In a moment of inattention—the scenery on either side of me is distractingly gorgeous—I lose track of the current and the powerful flow draws my inflatable kayak straight toward a Civic-size boulder. Things might go badly.
Three friends and I are on an eight-day, 82-mile descent of the upper Owyhee River, which carves sheer, narrow canyons of rhyolite and basalt hundreds of feet deep into the high desert of southwestern Idaho and southeastern Oregon. Only about three dozen people in a busy year attempt this float—not because the paddling is Red Bull material, but simply because the ideal flows and access window are so fleeting. The snowmelt-fed waterway runs high enough to paddle for just a few weeks each year when runoff peaks—usually in May, depending on snowfall and temperatures. And that’s only if approach roads—4WD required in good weather—are passable. We arrive on May 2, and our timing’s impeccable: no marooned trucks, and the river is running at 1,200 CFS, double that of summer flows.
But even if you nail the window, there are arduous portages, plus a good chance of snow, rain, hail, temperatures in the 30s and 40s, and powerful up-canyon winds. Flip your kayak, and the best outcome is a chilly swim. The worst is an unthinkable disaster, with rescue likely days away. Which is what’s undoubtedly going through my friends’ minds as they watch me tumble out of my boat and disappear under the frigid water.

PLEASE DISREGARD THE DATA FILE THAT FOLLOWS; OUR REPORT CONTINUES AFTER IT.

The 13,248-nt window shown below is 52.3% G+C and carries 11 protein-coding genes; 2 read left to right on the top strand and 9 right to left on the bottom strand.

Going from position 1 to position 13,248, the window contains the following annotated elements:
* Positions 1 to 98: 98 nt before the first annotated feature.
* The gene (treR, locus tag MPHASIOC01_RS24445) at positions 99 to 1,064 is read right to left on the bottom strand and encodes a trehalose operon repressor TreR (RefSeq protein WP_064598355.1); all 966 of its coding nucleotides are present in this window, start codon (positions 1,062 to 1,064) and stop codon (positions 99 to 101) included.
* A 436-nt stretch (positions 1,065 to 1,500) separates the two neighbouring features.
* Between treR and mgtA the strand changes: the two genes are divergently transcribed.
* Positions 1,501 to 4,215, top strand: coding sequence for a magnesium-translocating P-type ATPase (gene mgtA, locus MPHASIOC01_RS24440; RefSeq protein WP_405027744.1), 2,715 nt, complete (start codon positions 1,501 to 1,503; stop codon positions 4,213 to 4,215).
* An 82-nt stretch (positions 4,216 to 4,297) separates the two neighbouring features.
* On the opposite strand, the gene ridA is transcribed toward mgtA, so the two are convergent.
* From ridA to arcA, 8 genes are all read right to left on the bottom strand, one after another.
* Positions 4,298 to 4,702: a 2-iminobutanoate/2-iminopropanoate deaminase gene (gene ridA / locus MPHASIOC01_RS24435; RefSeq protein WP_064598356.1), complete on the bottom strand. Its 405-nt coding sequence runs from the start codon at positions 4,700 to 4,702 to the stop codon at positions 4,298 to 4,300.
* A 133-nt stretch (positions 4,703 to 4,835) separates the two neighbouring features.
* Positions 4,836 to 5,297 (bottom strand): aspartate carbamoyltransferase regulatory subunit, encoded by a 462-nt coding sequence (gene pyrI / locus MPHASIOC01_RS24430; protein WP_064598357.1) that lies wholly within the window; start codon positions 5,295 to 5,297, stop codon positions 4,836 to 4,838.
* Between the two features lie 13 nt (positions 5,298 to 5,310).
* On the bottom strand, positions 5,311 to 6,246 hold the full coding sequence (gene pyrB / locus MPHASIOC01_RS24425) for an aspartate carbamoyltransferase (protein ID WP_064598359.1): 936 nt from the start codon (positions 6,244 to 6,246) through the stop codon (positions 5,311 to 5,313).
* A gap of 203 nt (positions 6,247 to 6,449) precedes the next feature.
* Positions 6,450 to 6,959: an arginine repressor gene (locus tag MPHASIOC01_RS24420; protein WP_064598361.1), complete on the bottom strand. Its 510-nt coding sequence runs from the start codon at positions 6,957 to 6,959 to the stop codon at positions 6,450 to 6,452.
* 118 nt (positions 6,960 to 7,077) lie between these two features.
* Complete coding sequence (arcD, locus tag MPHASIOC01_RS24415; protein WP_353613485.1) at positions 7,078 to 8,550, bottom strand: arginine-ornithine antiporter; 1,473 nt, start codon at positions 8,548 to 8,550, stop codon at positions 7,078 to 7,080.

The Owyhee Canyonlands are four times the size of Yellowstone. The river slices deeply into volcanic rock laid down 14 million years ago, gouging out one of the world’s largest concentrations of rhyolite canyons. The country’s largest herd of California bighorn sheep lives here, as do pronghorn antelope, elk, deer, raptors, sage grouse, redband trout, rattlesnakes, and mountain lions. And as of March 30, 2009, when President Obama signed a bill creating the 517,000-acre Owyhee-Bruneau Wilderness and 315 miles of Wild and Scenic Rivers in southwestern Idaho, the area is a federally protected wilderness.